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Last Seven Days

Answer

Yes, that's fine.


Answer

Capitalize it. Here's the entry:


Earth 


Capitalize when used as the proper name of the planet, lowercase for other uses. The astronauts returned to Earth. He hopes to move heaven and earth. She is down-to-earth. The moon, Earth and sun lined up to create the only total lunar eclipse this year.
See planets.


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You could use AP style, which is gray:

gray  Not grey. But: greyhound. 

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No. The period always goes inside the quotation marks in AP style.


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No, it's correct. See the first sentence of the section in question:

If a paragraph does not start with quotation marks but ends with a quotation that is continued in the next paragraph, do not use close-quote marks at the end of the introductory paragraph if the quoted material constitutes a full sentence. Use close-quote marks, however, if the quoted material does not constitute a full sentence. For example:
He said, "I am shocked and horrified by the slaying.
"I am so horrified, in fact, that I will ask for the death penalty."
But: He said he was "shocked and horrified by the slaying."
"I am so horrified, in fact, that I will ask for the death penalty," he said.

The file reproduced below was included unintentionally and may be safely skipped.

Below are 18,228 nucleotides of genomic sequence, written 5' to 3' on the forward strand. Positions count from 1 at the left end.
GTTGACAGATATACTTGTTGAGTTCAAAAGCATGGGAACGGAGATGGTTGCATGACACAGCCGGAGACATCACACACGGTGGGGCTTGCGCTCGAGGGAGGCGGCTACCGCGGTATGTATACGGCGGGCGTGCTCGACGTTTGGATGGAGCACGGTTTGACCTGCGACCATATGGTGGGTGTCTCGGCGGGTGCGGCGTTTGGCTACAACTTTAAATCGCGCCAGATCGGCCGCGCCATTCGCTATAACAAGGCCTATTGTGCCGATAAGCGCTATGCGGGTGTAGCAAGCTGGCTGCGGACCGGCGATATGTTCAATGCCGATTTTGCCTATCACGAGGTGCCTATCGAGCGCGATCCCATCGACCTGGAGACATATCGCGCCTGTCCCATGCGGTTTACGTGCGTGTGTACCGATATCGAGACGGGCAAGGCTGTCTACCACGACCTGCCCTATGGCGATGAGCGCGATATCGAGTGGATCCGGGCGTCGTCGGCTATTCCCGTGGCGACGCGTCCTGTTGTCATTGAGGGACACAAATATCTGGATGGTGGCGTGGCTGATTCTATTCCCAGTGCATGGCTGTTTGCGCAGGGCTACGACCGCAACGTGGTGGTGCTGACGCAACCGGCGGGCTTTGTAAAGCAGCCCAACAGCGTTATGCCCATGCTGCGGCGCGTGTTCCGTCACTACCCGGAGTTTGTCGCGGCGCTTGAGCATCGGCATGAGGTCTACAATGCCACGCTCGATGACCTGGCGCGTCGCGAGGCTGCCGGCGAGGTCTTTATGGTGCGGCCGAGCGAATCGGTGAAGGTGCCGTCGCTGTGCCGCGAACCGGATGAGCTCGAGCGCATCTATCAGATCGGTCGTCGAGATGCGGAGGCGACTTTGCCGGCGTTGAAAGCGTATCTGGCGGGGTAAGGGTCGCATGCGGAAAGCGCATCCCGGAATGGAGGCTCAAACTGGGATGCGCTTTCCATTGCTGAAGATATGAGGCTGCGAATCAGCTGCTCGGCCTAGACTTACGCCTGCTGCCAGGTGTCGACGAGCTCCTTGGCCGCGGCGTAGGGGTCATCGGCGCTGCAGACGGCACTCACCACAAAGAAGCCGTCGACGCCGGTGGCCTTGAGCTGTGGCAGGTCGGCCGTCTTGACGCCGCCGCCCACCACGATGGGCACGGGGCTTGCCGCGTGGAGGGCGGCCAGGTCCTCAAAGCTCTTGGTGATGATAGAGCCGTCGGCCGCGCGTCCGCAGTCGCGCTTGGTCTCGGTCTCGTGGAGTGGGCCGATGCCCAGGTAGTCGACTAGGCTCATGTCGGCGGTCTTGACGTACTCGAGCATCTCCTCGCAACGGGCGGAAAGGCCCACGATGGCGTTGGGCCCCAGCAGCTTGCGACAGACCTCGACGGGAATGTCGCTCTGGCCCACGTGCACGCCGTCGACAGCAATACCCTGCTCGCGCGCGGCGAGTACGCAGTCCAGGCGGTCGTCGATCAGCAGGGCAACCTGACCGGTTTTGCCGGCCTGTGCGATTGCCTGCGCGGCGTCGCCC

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I don't think quotation marks are necessary. The meaning is clear without them. On another point, AP style doesn't use the Oxford comma in simple series such as these:

Some of the negative age-related words that Levy used in her study include decline, dependent, dementia and dying, while the positive ones included guidance, wise, insightful and enlightened. 

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We'd avoid such constructions. How about just: Joe Smith, the show's director, writer and producer, created ...


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We don't have an overall rule; it varies depending on the measurement and common usage.

Answer

We'll take a look at it. Thanks for noting it.


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No; generally lowercase. Also, we don't use a parenthetical abbreviations and acronyms. If the shorthand is clear on second reference, just use it on second reference. Here is the full entry.

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You're correct, generally speaking. But I can't quite figure out the logic in the groupings of cars and bikes vs. planes and trains. The first set travels on roadways and the second set doesn't? Maybe, but that's pretty obscure unless it's clear in the context.

The from A to B and C could be correct if A is one class of things and B and C are another class:  from apples to ham and steak. Or if B and C are often thought of as combined: from apples to meat and potatoes (ham and cheese, peanut butter and jelly). 


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No hyphen there.


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I'd use the guidelines in this entry:

events 


Titles of special events, such as art exhibits and touring displays, are enclosed in quotes with primary words capitalized: “Mummies: New Secrets From the Tombs” at Chicago’s Field Museum. Names of annually recurring events are capitalized without quotes: North American International Auto Show in Detroit; Calgary Stampede